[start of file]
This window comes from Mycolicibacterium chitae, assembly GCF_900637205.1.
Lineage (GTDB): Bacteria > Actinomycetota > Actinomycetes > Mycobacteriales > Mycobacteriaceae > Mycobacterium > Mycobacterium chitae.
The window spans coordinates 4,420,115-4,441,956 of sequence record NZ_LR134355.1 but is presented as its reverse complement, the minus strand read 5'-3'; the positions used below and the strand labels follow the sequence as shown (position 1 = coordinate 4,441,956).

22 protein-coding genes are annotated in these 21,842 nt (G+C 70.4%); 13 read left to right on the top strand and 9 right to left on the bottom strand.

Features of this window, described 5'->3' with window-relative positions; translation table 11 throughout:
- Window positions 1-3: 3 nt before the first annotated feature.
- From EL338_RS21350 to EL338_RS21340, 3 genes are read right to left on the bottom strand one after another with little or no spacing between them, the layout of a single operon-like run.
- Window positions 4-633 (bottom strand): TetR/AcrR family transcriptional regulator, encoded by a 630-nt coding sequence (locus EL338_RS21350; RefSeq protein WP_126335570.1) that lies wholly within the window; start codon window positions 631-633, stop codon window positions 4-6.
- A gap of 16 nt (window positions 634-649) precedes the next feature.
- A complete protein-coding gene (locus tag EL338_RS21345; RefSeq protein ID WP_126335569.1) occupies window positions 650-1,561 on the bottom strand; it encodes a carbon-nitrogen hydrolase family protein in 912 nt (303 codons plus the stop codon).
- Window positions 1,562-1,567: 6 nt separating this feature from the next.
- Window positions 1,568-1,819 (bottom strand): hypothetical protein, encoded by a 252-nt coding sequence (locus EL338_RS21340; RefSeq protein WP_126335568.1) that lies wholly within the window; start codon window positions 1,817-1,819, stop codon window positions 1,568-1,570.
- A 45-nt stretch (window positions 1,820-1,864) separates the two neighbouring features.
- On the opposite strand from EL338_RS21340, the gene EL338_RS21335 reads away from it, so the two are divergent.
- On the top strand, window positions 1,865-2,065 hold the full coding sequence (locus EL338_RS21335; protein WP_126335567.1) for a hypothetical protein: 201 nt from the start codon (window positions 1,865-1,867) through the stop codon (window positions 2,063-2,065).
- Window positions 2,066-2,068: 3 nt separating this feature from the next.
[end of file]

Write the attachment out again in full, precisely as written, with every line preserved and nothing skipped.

This window comes from Mycolicibacterium chitae, assembly GCF_900637205.1.
Lineage (GTDB): Bacteria > Actinomycetota > Actinomycetes > Mycobacteriales > Mycobacteriaceae > Mycobacterium > Mycobacterium chitae.
The window spans coordinates 4,420,115-4,441,956 of sequence record NZ_LR134355.1 but is presented as its reverse complement, the minus strand read 5'-3'; the positions used below and the strand labels follow the sequence as shown (position 1 = coordinate 4,441,956).

22 protein-coding genes are annotated in these 21,842 nt (G+C 70.4%); 13 read left to right on the top strand and 9 right to left on the bottom strand.

Features of this window, described 5'->3' with window-relative positions; translation table 11 throughout:
- Window positions 1-3: 3 nt before the first annotated feature.
- From EL338_RS21350 to EL338_RS21340, 3 genes are read right to left on the bottom strand one after another with little or no spacing between them, the layout of a single operon-like run.
- Window positions 4-633 (bottom strand): TetR/AcrR family transcriptional regulator, encoded by a 630-nt coding sequence (locus EL338_RS21350; RefSeq protein WP_126335570.1) that lies wholly within the window; start codon window positions 631-633, stop codon window positions 4-6.
- A gap of 16 nt (window positions 634-649) precedes the next feature.
- A complete protein-coding gene (locus tag EL338_RS21345; RefSeq protein ID WP_126335569.1) occupies window positions 650-1,561 on the bottom strand; it encodes a carbon-nitrogen hydrolase family protein in 912 nt (303 codons plus the stop codon).
- Window positions 1,562-1,567: 6 nt separating this feature from the next.
- Window positions 1,568-1,819 (bottom strand): hypothetical protein, encoded by a 252-nt coding sequence (locus EL338_RS21340; RefSeq protein WP_126335568.1) that lies wholly within the window; start codon window positions 1,817-1,819, stop codon window positions 1,568-1,570.
- A 45-nt stretch (window positions 1,820-1,864) separates the two neighbouring features.
- On the opposite strand from EL338_RS21340, the gene EL338_RS21335 reads away from it, so the two are divergent.
- On the top strand, window positions 1,865-2,065 hold the full coding sequence (locus EL338_RS21335; protein WP_126335567.1) for a hypothetical protein: 201 nt from the start codon (window positions 1,865-1,867) through the stop codon (window positions 2,063-2,065).
- Window positions 2,066-2,068: 3 nt separating this feature from the next.